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Is there any other method in Python that can change a string to a variable? For example, I have some variables named button1, button2, button3, etc. I want to operate on them in a loop. If I don't want to use eval, anything else suitable?

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3 Answers 3

up vote 1 down vote accepted

There's globals and locals which return a dictionary mapping of your current namespace.

e.g.:

a = 1
print globals()['a']  #1

globals should be used if the variable is defined at the module level, locals should be used for everything else. In your case, I would think that locals()['button1'] would do the trick.


Having said that, it's probably a better idea to just put the buttons in a dictionary in the first place.

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Thank you. I think putting them in a dictionary is a good solution. –  abcazx Nov 24 '12 at 6:18
    
I'm very happy to improve this answer if you leave a comment about what might be wrong with it :) –  mgilson Nov 24 '12 at 14:27
    
Sorry to come so late. Thank you again. I've already solved it. –  abcazx Dec 5 '12 at 14:02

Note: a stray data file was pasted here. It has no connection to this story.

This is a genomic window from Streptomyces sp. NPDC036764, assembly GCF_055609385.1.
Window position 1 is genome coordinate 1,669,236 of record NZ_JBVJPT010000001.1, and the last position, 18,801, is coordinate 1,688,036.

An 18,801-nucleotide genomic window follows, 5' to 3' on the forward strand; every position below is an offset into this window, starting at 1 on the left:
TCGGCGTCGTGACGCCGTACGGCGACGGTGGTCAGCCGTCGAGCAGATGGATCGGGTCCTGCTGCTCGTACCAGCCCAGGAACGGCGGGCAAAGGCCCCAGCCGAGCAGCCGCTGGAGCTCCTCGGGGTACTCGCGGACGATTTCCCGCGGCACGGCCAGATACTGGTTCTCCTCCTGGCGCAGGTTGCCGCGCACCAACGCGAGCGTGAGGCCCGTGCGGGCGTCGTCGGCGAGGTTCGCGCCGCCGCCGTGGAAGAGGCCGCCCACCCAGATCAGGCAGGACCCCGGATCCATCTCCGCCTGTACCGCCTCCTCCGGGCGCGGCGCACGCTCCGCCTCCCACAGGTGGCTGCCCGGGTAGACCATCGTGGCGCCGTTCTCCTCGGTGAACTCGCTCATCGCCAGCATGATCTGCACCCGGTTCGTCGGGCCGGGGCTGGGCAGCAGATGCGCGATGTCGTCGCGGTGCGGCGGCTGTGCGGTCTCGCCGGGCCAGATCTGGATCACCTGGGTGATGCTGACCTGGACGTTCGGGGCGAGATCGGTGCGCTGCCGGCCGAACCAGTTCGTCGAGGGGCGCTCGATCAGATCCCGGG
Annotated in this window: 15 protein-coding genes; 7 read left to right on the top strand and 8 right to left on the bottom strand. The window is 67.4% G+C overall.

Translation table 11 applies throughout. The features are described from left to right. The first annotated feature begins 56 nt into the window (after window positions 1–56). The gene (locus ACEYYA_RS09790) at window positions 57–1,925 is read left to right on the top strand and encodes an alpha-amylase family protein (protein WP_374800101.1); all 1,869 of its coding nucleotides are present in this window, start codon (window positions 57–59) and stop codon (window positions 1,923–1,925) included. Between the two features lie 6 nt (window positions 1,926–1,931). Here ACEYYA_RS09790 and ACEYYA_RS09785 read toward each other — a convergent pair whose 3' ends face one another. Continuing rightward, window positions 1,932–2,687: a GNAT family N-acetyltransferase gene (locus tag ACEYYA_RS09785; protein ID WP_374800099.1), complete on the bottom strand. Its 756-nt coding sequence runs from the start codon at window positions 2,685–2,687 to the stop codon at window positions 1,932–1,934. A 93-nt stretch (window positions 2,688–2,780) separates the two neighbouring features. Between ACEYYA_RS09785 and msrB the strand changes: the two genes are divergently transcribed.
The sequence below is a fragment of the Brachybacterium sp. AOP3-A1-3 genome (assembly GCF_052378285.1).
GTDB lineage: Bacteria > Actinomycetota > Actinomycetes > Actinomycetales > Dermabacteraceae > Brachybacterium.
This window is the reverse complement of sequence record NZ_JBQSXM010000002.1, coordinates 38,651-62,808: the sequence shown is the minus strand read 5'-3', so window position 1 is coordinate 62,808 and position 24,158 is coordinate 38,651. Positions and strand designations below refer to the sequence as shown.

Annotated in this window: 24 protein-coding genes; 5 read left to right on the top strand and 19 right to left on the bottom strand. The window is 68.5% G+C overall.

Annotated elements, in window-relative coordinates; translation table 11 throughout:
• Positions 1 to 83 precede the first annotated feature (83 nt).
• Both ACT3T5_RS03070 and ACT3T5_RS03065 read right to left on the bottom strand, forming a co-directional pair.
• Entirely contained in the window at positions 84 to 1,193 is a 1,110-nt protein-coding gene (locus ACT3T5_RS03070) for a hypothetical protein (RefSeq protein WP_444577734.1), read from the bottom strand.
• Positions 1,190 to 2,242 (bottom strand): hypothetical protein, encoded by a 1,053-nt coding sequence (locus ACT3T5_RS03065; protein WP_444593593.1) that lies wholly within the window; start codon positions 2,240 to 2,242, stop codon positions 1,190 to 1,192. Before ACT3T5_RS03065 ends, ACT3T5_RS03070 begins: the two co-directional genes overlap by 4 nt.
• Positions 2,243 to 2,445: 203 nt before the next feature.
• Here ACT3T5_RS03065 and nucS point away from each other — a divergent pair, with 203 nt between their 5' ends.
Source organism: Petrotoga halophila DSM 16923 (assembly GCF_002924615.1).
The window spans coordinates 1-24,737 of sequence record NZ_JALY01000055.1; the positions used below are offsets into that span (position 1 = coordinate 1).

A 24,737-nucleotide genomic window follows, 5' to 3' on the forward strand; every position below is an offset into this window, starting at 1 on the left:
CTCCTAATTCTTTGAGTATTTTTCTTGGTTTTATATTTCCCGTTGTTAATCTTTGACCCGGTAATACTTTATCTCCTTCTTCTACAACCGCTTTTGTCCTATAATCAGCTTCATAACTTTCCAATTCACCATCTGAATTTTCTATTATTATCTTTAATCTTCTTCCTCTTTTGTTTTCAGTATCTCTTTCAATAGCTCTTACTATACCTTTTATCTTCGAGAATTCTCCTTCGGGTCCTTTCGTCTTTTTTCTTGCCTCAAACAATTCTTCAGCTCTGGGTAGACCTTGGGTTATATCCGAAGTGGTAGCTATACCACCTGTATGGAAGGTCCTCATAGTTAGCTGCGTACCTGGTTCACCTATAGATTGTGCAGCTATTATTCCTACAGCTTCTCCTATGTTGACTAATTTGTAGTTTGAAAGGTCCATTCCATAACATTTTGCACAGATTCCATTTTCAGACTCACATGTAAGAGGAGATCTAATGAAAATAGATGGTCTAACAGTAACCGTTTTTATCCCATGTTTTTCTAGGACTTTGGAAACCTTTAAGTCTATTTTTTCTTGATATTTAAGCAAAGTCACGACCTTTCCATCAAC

This isn't what you asked, but what is wrong with:

  for btn in (button1, button2, button3):
      do_something(btn)
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The globals() and locals() function return dictionaries that you can use to manipulate global and local variables directly:

# sets the global variable foo (in the scope of the module) to 1
# equivalent to
#   foo = 1
# outside a functions
globals()['foo'] = 1

# gets the local variable bar (in the scope of the current function)
# equivalent to
#   print bar
# inside a function
print locals()['bar']

When you're using locals() outside of a function, it would be equivalent to using globals().

If you want to manipulate the properties of an object, you can use getattr(obj, name) and setattr(obj, name, value) instead:

# equivalent to
#   print foo.x
print getattr(foo, 'x')

# equivalent to
#   foo.x = 45
setattr(foo, 'x', 45)

EDIT: As DSM pointed out, using locals() cannot reliably be used for setting variable values within a function. It would also be much smarter to just contain all the buttons in a separate dictionary anyways.

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1  
You can't rely on modifying locals() this way, as the docs warn. Try changing bar in a function and sticking print bar before and after the locals()['bar'] assignment. –  DSM Nov 24 '12 at 5:22

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